Blockbuster continues to lure Netflix customers

MCKINNEY, TX: Blockbuster is continuing its efforts to lure disgruntled Netflix customers to its subscription service following Netflix' July price change announcement and the social media firestorm that erupted shortly after.

MCKINNEY, TX: Blockbuster is continuing its efforts to lure disgruntled Netflix customers to its subscription service following Netflix' July price change announcement and the social media firestorm that erupted shortly after.

In the most recent addition to the “Hello Blockbuster” campaign, Blockbuster is using its homepage to pose the question “Looking to make the switch to Blockbuster? Tell Netflix why!” Consumers are then encouraged to post their thoughts to Twitter or Facebook via the hashtag #HelloBlockbuster, or they can respond privately through Blockbuster.com.

Blockbuster is responding to the comments in real time via Facebook and Twitter, highlighting select comments on its homepage, and may eventually decide to use all the comments for a further iteration of the campaign.

According to CMO Kevin Lewis, the company decided to encourage people to post their thoughts about switching from Netflix to Blockbuster after noticing that consumers were already posting similar comments on their own.

“We thought it was a good way to tap what was going on externally and make it easy for consumers to communicate with friends and family about what they were observing,” Lewis said.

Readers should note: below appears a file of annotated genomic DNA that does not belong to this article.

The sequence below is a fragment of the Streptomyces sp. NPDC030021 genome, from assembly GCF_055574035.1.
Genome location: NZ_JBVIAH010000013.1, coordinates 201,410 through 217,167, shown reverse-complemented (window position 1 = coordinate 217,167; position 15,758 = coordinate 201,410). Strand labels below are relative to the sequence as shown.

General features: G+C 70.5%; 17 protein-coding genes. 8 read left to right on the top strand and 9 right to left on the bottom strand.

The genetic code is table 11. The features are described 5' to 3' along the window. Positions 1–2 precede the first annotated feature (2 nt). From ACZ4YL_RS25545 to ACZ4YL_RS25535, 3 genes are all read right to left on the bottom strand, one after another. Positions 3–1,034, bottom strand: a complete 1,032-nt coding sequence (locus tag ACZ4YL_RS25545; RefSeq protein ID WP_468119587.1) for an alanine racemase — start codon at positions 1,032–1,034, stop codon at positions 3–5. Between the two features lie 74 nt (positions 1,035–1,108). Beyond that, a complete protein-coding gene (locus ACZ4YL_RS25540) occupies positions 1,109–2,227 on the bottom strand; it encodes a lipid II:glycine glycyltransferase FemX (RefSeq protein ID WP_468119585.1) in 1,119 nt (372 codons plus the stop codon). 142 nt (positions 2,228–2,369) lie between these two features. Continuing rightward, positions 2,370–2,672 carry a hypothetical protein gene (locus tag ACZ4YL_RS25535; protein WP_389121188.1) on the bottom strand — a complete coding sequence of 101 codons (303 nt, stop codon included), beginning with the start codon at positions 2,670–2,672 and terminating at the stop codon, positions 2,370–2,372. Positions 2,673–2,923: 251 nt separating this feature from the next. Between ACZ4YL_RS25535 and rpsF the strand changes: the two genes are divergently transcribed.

The company plans to continue the campaign for the next few weeks, as it realizes now is the perfect time to monitor consumer sentiments and communicate elements of Blockbuster's subscription service, which includes in-store exchanges, video game rentals, and more than 1,500 physical stores throughout the country.

“There is no question you will see us a lot more active in beginning to convert Netflix customers to Blockbuster Total Access customers,” Lewis said.

Besides this recent addition, elements of the “Hello Blockbuster” campaign include web banners, consumer-facing e-mails, press releases, social media monitoring, sponsored tweets, and in-store advertising.

Netflix declined to comment on whether it had plans to launch a communications campaign in response to “Hello Blockbuster,” but did note it is common for companies to capitalize on activity as Blockbuster has.

“There's still no greater convenience, selection or value than Netflix,” said Steve Swasey, VP of corporate communications at Netflix. “Competitors do what competitors do.”

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